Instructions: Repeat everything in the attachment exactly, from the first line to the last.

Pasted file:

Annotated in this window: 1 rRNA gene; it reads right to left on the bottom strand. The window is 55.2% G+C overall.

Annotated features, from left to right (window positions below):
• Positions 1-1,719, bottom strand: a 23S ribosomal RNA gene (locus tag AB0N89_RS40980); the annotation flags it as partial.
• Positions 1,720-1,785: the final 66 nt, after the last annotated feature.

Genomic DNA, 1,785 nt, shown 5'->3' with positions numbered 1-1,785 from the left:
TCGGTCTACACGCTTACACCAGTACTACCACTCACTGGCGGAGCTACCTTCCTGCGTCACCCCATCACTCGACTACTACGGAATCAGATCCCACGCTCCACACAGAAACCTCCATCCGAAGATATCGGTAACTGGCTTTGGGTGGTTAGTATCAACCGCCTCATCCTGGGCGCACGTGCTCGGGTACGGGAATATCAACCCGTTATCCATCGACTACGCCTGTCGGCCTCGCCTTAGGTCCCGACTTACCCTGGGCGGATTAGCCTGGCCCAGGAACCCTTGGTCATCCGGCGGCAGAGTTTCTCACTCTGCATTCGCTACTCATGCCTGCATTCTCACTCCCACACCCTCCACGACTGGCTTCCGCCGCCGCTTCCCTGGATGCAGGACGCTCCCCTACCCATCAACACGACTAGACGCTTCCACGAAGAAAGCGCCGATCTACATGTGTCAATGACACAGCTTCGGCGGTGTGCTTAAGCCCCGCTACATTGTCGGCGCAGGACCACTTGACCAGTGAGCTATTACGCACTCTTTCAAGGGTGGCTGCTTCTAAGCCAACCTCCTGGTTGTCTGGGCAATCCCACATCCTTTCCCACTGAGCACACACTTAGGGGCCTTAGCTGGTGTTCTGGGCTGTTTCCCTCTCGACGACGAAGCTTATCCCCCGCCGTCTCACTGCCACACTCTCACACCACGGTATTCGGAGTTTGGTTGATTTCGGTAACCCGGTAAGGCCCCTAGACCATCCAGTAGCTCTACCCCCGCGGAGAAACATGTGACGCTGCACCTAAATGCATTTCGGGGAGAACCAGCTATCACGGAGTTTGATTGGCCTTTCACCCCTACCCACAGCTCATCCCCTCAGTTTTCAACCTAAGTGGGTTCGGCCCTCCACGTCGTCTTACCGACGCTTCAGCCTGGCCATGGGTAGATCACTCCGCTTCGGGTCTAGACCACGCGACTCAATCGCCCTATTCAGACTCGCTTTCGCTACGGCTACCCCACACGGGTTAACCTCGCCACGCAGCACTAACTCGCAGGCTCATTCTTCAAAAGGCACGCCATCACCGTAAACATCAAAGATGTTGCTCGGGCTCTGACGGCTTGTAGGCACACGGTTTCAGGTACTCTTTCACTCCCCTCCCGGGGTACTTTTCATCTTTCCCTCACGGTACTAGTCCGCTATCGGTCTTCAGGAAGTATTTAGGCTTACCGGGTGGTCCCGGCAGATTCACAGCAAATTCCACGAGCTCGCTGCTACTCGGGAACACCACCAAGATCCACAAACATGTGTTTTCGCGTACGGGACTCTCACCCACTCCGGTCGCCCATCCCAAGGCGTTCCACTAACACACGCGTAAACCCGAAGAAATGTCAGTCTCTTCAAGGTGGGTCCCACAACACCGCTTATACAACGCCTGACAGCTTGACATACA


Annotated in this window: 1 rRNA gene; it reads right to left on the bottom strand. The window is 55.2% G+C overall.

Annotated features, from left to right (window positions below):
• Positions 1-1,719, bottom strand: a 23S ribosomal RNA gene (locus tag AB0N89_RS40980); the annotation flags it as partial.
• Positions 1,720-1,785: the final 66 nt, after the last annotated feature.

Genomic DNA, 1,785 nt, shown 5'->3' with positions numbered 1-1,785 from the left:
TCGGTCTACACGCTTACACCAGTACTACCACTCACTGGCGGAGCTACCTTCCTGCGTCACCCCATCACTCGACTACTACGGAATCAGATCCCACGCTCCACACAGAAACCTCCATCCGAAGATATCGGTAACTGGCTTTGGGTGGTTAGTATCAACCGCCTCATCCTGGGCGCACGTGCTCGGGTACGGGAATATCAACCCGTTATCCATCGACTACGCCTGTCGGCCTCGCCTTAGGTCCCGACTTACCCTGGGCGGATTAGCCTGGCCCAGGAACCCTTGGTCATCCGGCGGCAGAGTTTCTCACTCTGCATTCGCTACTCATGCCTGCATTCTCACTCCCACACCCTCCACGACTGGCTTCCGCCGCCGCTTCCCTGGATGCAGGACGCTCCCCTACCCATCAACACGACTAGACGCTTCCACGAAGAAAGCGCCGATCTACATGTGTCAATGACACAGCTTCGGCGGTGTGCTTAAGCCCCGCTACATTGTCGGCGCAGGACCACTTGACCAGTGAGCTATTACGCACTCTTTCAAGGGTGGCTGCTTCTAAGCCAACCTCCTGGTTGTCTGGGCAATCCCACATCCTTTCCCACTGAGCACACACTTAGGGGCCTTAGCTGGTGTTCTGGGCTGTTTCCCTCTCGACGACGAAGCTTATCCCCCGCCGTCTCACTGCCACACTCTCACACCACGGTATTCGGAGTTTGGTTGATTTCGGTAACCCGGTAAGGCCCCTAGACCATCCAGTAGCTCTACCCCCGCGGAGAAACATGTGACGCTGCACCTAAATGCATTTCGGGGAGAACCAGCTATCACGGAGTTTGATTGGCCTTTCACCCCTACCCACAGCTCATCCCCTCAGTTTTCAACCTAAGTGGGTTCGGCCCTCCACGTCGTCTTACCGACGCTTCAGCCTGGCCATGGGTAGATCACTCCGCTTCGGGTCTAGACCACGCGACTCAATCGCCCTATTCAGACTCGCTTTCGCTACGGCTACCCCACACGGGTTAACCTCGCCACGCAGCACTAACTCGCAGGCTCATTCTTCAAAAGGCACGCCATCACCGTAAACATCAAAGATGTTGCTCGGGCTCTGACGGCTTGTAGGCACACGGTTTCAGGTACTCTTTCACTCCCCTCCCGGGGTACTTTTCATCTTTCCCTCACGGTACTAGTCCGCTATCGGTCTTCAGGAAGTATTTAGGCTTACCGGGTGGTCCCGGCAGATTCACAGCAAATTCCACGAGCTCGCTGCTACTCGGGAACACCACCAAGATCCACAAACATGTGTTTTCGCGTACGGGACTCTCACCCACTCCGGTCGCCCATCCCAAGGCGTTCCACTAACACACGCGTAAACCCGAAGAAATGTCAGTCTCTTCAAGGTGGGTCCCACAACACCGCTTATACAACGCCTGACAGCTTGACATACA